Abortion continues to be a highly-contentious issue, even as this week marks the 40th anniversary since the Roe v. Wade Supreme Court verdict was handed down. It’s a never-ending battle, typically colored by raw emotion. While one polar side traditionally argues that life begins at the moment of conception, the other tends to shy away from any recognition that the unborn qualify as human lives.
This pro-life versus pro-choice dynamic often leads to intense clashes in the public sphere, with both sides accusing the other of restricting rights and advocating damaging policies. In a new piece that was published this week, Salon’s Mary Elizabeth Williams, a pro-choice adherent, decides not to steer clear of the “life” issue and asks: “So what if abortion ends life?”
The question, itself, is enough to send anti-abortion advocates into a tizzy. Williams, who identifies herself as pro-choice, takes a divergent route from others on the left who have staunch views about abortion rights. Rather than denying the fact that fetuses are human lives, she, like pro-lifers, fully embraces this ideal. However, Williams differentiates between the rights that the unborn have from those that belong to women.
“Yet I know that throughout my own pregnancies, I never wavered for a moment in the belief that I was carrying a human life inside of me. I believe that’s what a fetus is: a human life,” Williams wrote. “And that doesn’t make me one iota less solidly pro-choice.”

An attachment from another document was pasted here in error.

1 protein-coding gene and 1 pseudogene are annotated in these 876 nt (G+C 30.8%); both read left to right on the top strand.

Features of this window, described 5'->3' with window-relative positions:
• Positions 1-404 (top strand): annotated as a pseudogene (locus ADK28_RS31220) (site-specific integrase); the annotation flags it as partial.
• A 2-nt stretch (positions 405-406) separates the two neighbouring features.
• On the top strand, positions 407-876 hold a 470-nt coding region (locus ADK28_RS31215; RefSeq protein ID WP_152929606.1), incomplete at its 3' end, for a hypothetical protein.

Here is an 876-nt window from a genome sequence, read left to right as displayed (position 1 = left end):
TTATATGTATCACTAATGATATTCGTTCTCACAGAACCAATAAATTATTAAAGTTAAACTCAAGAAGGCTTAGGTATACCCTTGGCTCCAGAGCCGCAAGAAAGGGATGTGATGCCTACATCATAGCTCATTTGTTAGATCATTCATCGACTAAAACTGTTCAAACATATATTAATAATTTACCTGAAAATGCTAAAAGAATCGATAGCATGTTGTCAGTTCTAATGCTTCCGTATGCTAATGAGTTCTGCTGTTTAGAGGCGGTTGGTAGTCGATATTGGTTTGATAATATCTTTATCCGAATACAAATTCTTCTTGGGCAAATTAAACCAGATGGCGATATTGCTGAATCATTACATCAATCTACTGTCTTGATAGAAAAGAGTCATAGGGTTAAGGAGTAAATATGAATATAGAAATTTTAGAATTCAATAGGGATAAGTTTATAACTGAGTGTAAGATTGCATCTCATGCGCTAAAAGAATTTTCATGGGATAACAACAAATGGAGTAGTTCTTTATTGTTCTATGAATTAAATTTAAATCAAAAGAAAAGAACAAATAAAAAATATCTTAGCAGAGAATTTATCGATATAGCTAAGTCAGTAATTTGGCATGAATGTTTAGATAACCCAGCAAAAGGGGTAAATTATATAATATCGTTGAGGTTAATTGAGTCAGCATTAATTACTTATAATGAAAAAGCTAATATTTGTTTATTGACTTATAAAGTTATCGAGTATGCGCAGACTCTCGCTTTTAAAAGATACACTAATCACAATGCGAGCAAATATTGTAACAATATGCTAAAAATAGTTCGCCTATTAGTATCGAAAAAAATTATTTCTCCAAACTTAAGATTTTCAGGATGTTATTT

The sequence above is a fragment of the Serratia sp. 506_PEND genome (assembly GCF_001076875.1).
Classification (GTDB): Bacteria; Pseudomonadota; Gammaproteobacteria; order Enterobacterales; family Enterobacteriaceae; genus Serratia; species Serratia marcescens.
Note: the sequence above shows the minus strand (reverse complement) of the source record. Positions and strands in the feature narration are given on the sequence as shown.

She went on to decry the “semantic power” that is inherent within the modern-day debate, taking particular aim at those who oppose abortion by using the word “life” to win the debate. But rather than cowering to what the writer says are the “sneaky, dirty tricks of the anti-choice lobby,” Williams proposes that pro-choice advocates should not cower when the word “life” is brought into the discussion. Instead, she believes that pro-choicers should double down and explain why women should have more rights than fetuses.
“Here’s the complicated reality in which we live: All life is not equal,” she wrote. “That’s a difficult thing for liberals like me to talk about, lest we wind up looking like death-panel-loving, kill-your-grandma-and-your-precious-baby storm troopers.”
See, Williams believes that a fetus, while it is a human life, does not need to be afforded the same rights as the woman who it resides in. She goes on to say that the woman is the “boss” and that it is her right to decide whether having that baby fits in with her life circumstances and health. In the end, Williams argues that this personal decision — predicated upon a woman’s individual situation — should always take precedent over the fetus that is inside of the female.
As for the semantics surrounding abortion, Williams calls for pro-choice advocates to be less squeamish, especially when it comes to avoiding whether or not an unborn baby should be considered a “life.”
“When we try to act like a pregnancy doesn’t involve human life, we wind up drawing stupid semantic lines in the sand: first trimester abortion vs. second trimester vs. late term, dancing around the issue trying to decide if there’s a single magic moment when a fetus becomes a person,” she continued. “Are you human only when you’re born? Only when you’re viable outside of the womb? Are you less of a human life when you look like a tadpole than when you can suck on your thumb?”
At the end of the piece, Williams notes that she believes that women’s lives can be saved in certain circumstances and that the life of a mother should always be put before a fetus. In these complicated scenarios, she said the unborn life being aborted is, “A life worth sacrificing.”